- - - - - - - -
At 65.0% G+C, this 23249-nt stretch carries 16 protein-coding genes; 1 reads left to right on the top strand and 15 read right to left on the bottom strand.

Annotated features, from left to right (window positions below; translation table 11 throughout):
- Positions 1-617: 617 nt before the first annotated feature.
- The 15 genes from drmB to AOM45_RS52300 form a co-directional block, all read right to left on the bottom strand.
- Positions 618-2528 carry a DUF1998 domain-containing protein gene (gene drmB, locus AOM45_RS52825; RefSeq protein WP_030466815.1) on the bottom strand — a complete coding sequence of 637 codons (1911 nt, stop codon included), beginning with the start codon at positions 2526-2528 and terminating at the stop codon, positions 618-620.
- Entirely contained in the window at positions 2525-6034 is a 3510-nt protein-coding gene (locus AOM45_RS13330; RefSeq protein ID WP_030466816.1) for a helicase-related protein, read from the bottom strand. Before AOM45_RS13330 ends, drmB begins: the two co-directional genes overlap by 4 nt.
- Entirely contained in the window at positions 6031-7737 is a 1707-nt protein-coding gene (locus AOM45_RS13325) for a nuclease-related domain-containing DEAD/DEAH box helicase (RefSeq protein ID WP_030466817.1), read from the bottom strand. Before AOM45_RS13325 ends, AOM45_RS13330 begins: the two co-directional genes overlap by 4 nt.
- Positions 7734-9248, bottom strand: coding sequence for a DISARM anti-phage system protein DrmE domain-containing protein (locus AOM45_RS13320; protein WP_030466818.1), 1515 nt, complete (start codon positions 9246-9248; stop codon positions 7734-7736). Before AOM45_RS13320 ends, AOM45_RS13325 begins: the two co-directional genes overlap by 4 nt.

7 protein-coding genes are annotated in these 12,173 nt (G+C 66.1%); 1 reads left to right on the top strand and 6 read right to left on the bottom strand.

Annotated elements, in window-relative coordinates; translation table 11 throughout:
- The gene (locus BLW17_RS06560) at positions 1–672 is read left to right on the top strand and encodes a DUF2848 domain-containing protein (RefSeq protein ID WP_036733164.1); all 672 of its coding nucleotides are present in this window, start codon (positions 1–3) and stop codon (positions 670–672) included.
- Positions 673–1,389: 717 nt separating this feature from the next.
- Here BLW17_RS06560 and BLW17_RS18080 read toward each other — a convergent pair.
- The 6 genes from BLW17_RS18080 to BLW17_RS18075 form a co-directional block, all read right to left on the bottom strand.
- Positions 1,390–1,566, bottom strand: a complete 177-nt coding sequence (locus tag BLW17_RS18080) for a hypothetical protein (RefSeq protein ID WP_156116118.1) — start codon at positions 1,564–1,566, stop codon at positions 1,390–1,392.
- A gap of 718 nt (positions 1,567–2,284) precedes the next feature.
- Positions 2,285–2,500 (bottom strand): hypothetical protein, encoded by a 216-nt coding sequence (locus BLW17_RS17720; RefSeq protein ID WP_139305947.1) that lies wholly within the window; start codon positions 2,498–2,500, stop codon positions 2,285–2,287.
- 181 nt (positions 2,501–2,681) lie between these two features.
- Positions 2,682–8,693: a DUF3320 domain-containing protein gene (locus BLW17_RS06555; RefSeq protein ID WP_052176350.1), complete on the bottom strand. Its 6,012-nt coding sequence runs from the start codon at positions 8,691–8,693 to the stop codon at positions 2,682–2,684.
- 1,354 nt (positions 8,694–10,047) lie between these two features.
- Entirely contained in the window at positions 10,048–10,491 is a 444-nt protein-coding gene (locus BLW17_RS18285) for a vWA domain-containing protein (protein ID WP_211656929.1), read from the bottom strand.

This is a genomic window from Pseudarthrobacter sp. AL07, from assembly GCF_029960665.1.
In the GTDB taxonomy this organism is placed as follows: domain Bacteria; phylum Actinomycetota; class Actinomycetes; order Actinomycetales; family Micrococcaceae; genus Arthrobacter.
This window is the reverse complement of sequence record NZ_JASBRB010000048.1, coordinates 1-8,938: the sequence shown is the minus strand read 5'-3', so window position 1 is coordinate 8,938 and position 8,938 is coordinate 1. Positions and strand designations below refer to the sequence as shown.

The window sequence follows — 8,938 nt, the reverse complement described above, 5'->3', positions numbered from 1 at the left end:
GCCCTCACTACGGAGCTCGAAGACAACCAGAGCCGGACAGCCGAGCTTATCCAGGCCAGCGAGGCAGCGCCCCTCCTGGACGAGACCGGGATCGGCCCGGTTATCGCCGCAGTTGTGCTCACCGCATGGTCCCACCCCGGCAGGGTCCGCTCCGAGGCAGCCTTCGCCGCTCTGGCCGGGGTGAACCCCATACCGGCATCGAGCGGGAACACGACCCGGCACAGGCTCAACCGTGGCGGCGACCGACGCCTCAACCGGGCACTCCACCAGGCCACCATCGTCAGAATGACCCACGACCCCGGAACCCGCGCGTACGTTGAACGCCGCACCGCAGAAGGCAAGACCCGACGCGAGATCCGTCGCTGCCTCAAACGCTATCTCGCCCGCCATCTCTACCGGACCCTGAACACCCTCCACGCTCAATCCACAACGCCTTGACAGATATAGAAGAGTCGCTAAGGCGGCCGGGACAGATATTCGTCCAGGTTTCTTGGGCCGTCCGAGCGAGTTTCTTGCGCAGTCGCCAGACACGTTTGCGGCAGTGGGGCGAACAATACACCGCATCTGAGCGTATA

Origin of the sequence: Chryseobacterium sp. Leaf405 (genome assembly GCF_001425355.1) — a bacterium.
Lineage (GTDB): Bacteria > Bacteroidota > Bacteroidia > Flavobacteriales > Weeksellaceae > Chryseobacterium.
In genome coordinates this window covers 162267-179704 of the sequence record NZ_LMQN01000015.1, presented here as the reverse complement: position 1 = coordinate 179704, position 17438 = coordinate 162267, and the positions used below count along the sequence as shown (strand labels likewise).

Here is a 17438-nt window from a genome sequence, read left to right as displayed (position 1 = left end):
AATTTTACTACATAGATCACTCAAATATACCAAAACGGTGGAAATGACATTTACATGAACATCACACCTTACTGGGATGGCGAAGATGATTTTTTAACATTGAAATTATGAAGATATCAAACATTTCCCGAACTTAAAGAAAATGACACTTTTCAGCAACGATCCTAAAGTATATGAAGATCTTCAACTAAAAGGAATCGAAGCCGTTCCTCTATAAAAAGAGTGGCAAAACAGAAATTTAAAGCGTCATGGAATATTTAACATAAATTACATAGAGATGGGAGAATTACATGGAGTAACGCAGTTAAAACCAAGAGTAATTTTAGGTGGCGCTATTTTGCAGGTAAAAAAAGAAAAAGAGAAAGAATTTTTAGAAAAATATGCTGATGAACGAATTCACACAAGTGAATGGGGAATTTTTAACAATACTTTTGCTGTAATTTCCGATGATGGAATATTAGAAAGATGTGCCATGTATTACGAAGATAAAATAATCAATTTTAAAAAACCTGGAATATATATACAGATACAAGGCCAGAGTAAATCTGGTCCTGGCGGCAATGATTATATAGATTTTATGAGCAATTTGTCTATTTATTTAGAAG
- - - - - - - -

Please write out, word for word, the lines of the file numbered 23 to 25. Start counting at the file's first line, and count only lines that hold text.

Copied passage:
In the GTDB taxonomy this organism is placed as follows: domain Bacteria; phylum Actinomycetota; class Actinomycetes; order Actinomycetales; family Micrococcaceae; genus Arthrobacter.
This window is the reverse complement of sequence record NZ_JASBRB010000048.1, coordinates 1-8,938: the sequence shown is the minus strand read 5'-3', so window position 1 is coordinate 8,938 and position 8,938 is coordinate 1. Positions and strand designations below refer to the sequence as shown.

The window sequence follows — 8,938 nt, the reverse complement described above, 5'->3', positions numbered from 1 at the left end: